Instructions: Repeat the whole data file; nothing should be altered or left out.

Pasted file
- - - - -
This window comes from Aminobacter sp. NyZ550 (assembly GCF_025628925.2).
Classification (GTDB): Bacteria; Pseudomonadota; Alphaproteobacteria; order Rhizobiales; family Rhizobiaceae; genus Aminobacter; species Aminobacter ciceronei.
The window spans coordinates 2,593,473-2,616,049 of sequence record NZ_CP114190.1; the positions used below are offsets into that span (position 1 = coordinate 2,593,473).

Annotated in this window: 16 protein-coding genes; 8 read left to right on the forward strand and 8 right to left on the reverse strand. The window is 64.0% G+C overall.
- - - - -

This window comes from Aminobacter sp. NyZ550 (assembly GCF_025628925.2).
Classification (GTDB): Bacteria; Pseudomonadota; Alphaproteobacteria; order Rhizobiales; family Rhizobiaceae; genus Aminobacter; species Aminobacter ciceronei.
The window spans coordinates 2,593,473-2,616,049 of sequence record NZ_CP114190.1; the positions used below are offsets into that span (position 1 = coordinate 2,593,473).

Annotated in this window: 16 protein-coding genes; 8 read left to right on the forward strand and 8 right to left on the reverse strand. The window is 64.0% G+C overall.